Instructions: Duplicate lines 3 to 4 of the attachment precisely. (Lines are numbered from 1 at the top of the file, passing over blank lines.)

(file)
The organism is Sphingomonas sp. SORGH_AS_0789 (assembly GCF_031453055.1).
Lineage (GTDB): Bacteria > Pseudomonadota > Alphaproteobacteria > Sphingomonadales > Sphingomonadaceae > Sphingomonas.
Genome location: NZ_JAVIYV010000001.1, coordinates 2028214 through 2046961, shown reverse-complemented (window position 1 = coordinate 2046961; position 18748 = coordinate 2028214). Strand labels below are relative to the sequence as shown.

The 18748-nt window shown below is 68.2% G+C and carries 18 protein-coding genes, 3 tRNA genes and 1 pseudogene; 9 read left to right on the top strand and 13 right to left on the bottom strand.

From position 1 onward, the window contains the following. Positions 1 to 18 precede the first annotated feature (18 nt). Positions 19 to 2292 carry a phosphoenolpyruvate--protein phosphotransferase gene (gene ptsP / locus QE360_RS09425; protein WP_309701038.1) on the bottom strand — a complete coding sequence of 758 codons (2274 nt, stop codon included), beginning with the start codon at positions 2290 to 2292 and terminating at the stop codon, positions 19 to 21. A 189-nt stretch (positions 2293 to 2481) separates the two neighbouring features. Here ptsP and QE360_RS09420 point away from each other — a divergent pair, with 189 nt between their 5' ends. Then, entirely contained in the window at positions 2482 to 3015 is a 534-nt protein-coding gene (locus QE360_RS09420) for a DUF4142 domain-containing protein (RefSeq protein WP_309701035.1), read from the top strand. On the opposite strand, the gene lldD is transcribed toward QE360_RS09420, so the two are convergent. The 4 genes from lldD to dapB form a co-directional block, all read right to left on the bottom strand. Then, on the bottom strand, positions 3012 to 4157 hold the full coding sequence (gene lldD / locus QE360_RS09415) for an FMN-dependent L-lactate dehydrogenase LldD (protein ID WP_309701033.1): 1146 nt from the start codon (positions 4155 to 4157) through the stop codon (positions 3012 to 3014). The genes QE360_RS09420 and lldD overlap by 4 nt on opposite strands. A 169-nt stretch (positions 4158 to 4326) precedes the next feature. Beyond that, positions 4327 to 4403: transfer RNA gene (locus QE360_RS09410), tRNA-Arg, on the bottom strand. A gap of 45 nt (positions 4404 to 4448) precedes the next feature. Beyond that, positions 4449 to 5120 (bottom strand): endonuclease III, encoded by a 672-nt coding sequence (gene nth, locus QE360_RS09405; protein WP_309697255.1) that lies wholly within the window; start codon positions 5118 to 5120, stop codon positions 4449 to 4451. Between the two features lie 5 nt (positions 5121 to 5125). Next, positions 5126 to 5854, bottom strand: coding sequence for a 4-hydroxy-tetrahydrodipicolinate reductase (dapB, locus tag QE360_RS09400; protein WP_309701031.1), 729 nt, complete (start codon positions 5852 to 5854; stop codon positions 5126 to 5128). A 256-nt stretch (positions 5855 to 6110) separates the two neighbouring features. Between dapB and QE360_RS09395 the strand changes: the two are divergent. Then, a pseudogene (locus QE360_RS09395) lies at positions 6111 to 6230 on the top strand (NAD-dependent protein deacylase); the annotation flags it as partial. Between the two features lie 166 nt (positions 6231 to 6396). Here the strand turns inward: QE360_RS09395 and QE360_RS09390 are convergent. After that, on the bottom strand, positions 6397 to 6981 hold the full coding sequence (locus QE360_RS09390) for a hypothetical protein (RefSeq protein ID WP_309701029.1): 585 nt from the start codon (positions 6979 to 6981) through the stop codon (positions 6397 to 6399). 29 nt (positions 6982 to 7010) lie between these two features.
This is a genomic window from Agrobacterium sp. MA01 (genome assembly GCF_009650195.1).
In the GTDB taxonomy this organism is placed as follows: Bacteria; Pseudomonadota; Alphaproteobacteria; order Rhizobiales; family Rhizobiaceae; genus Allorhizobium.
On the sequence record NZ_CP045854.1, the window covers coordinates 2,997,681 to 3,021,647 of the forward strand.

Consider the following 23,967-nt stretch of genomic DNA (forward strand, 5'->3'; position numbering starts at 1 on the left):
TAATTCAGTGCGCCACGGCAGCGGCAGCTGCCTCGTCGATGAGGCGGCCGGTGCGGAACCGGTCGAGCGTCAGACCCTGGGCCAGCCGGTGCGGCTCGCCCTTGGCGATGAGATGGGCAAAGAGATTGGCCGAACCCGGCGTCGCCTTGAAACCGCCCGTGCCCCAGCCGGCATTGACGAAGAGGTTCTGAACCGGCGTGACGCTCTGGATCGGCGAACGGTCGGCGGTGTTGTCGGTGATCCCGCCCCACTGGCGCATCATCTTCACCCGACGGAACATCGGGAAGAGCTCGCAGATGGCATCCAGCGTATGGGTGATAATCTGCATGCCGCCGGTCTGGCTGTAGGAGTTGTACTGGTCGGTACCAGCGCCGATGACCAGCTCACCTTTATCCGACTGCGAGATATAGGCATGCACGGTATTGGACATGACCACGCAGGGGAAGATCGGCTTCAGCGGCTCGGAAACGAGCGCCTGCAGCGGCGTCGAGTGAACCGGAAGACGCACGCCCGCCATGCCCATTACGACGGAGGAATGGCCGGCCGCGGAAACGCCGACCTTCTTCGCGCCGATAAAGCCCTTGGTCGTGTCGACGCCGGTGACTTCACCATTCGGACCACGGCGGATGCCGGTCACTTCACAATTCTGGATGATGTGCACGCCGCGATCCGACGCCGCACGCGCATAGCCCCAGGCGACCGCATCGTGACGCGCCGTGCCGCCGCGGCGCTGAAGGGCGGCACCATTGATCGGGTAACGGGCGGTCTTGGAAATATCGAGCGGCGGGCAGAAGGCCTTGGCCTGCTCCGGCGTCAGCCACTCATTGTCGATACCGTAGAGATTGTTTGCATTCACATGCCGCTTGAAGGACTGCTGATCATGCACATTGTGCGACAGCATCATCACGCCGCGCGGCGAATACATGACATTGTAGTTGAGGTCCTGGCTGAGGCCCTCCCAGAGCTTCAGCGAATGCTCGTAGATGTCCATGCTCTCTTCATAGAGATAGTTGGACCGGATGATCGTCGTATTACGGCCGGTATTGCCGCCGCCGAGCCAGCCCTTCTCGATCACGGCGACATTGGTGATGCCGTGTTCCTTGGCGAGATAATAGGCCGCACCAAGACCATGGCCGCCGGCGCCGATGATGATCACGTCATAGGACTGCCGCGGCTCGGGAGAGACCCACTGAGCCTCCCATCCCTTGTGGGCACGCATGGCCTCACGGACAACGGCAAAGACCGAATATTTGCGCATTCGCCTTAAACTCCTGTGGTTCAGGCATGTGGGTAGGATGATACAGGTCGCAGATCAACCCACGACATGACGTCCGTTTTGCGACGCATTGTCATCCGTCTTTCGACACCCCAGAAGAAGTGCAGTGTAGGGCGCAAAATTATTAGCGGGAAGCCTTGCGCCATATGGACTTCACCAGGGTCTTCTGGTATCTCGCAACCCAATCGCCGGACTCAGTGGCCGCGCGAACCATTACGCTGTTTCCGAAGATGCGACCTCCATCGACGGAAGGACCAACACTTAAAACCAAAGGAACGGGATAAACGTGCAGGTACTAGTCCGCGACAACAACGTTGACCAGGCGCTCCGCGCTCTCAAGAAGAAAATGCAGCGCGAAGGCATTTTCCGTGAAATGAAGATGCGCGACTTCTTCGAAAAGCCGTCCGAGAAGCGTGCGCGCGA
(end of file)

Genome location: NZ_JAVIYV010000001.1, coordinates 2028214 through 2046961, shown reverse-complemented (window position 1 = coordinate 2046961; position 18748 = coordinate 2028214). Strand labels below are relative to the sequence as shown.

The 18748-nt window shown below is 68.2% G+C and carries 18 protein-coding genes, 3 tRNA genes and 1 pseudogene; 9 read left to right on the top strand and 13 right to left on the bottom strand.